This summer 2018 Sebastiana Black, UK based VMT practitioner and therapist, traveled to her native country of The Czech Republic to facilitate two Voice Movement Therapy workshops. The first, a 4-day residential workshop, took place in the quiet of the Broumov Monastery in the east of Czechia. The second was a series of three evenings and was held in Vlčí Hora in the north of the country.
The workshops attracted people from different walks of life, such as dancers, therapists, presenters, speakers, educators, singers, managers and other professionals and seekers. Both groups were small, 8 and 10 people; this intimate number allows for the work to go deeper and for the participants to feel safe to share and explore many facets of their voice in connection to their inner and outer life.
Voice Movement Therapy encourages an undoing of tension in the vocal instrument and body and opening of the voice, which lead to more ease, authenticity and range of expression. Furthermore, working with the embodied voice and breath allows us to slow down, learn to connect mindfully and kindly with our experience, create support for the voice and the self and gain insights. Within the group our stories and explorations enrich us collectively. We discover that some of our inhibitions and challenges around the voice are part of a common humanity, which can in itself bring some perspective and healing.
In both workshops we cultivated attitudes of self-compassion, acceptance, curiosity and non-judgment which nourish our voice and psyche, as well as being a helpful resource in daily life. In this safe space we reclaimed the innocence, power and wisdom of our voice and were able to uncover different aspects of our psyche.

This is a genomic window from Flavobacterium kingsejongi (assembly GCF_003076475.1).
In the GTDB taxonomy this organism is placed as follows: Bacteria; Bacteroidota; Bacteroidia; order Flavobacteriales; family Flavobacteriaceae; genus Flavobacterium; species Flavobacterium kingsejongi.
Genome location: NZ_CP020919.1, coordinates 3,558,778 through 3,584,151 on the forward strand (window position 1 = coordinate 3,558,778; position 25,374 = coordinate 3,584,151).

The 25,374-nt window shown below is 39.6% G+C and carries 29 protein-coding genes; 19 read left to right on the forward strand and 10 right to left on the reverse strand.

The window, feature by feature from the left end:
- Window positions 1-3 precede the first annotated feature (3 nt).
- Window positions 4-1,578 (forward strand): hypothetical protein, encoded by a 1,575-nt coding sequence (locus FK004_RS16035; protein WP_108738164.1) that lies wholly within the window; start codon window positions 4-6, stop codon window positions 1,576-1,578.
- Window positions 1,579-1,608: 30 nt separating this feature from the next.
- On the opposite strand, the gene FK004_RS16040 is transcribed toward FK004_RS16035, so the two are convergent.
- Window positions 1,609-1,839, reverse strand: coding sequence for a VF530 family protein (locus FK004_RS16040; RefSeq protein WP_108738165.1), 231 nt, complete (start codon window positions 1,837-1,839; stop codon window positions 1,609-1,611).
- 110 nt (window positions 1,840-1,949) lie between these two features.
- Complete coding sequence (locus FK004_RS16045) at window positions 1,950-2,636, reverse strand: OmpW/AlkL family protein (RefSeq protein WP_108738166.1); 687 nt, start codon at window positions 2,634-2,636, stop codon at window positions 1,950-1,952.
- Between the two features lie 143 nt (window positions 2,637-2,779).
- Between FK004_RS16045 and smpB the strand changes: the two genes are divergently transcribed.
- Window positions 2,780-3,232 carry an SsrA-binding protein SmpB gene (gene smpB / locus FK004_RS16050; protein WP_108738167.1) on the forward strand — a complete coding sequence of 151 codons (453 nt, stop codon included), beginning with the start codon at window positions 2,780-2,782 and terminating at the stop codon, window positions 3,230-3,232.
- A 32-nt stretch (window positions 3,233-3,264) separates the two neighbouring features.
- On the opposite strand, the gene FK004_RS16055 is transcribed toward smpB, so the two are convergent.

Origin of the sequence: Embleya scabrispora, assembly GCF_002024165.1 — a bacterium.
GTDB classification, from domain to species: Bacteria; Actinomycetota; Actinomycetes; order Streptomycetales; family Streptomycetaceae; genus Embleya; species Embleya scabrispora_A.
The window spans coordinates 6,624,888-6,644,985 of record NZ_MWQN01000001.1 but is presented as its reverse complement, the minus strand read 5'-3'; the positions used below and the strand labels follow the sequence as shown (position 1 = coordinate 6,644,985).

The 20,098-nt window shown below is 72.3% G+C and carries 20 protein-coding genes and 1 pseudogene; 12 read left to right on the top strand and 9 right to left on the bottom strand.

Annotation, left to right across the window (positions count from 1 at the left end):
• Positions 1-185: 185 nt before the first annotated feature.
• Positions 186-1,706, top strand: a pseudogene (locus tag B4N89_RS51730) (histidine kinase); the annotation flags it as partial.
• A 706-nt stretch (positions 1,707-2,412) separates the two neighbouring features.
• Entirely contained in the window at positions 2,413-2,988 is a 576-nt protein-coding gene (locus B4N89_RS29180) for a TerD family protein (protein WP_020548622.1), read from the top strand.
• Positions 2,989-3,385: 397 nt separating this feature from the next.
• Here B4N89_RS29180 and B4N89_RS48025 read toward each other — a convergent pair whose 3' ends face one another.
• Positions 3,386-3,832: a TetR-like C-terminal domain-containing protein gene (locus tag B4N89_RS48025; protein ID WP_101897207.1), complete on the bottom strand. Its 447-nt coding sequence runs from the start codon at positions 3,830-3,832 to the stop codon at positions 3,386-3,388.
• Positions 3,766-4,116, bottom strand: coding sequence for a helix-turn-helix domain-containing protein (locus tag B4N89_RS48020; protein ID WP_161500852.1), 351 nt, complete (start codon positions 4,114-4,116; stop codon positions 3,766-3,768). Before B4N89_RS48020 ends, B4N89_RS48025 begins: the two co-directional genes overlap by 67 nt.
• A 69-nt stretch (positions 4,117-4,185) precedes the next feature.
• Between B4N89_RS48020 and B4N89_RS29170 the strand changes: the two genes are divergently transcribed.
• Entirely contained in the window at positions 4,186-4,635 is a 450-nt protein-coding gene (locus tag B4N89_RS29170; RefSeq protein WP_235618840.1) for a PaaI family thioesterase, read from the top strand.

Simone who attended the workshop for the second time had an opportunity to continue working with a theme of darkness. Both this and last year she experienced an overwhelming fear during the exploration of her ‘vocal tube’ and the harmonic timbre called ‘saxophone’1. However this year Simone was able to acknowledge that the fear was linked to a strong voice of her inner critic. The creative exploration of the sub-personalities “inner critic”, “wounded child” and “compassionate adult”, which the group engaged in, allowed Simone to get to know these parts and eventually develop a greater acceptance of them. Compared to the initial reticence and helplessness Simone appeared more hopeful that she can nurture herself. Her voice felt freer of physical tension connected to her somatised fear.
Greta, who had had a throat operation which impacted the control of her voice, felt that she was able to accept her voice as it was and enjoy what it can do, including just the subtle but essential sound of her breath.
A few participants connected to a possibility of a greater vocal freedom within themselves, which they wish to carry into their professional life. Others faced up to their fear of being more authentic in the roles they play. Many rested in their ‘imperfect’ vocalisations and took a risk to be heard anyway. Some discovered the deep somatic release that can arise with a movement accompanied by a spontaneous vocalisation. A satisfying sense of grounding, relaxation and invigoration was found by many.
Among my personal highlights was a mindful walk outdoors after which participants were invited to create short poems (haikus). For many this was a new challenge. The poems then transformed into songs and some were shared in our supportive environment. In both workshops we tasted the art of vocal transformations, and it was a meaningful and heartfelt adventure.
¹ In Voice Movement Therapy ‘saxophone’ is one of the three vocal timbres which are part of the ten vocal components found in each human voice.
[Note: All names used in the article are changed for confidentiality reasons]
by Sebastiana Black, VMTR
Registered Voice Movement Therapy Practitioner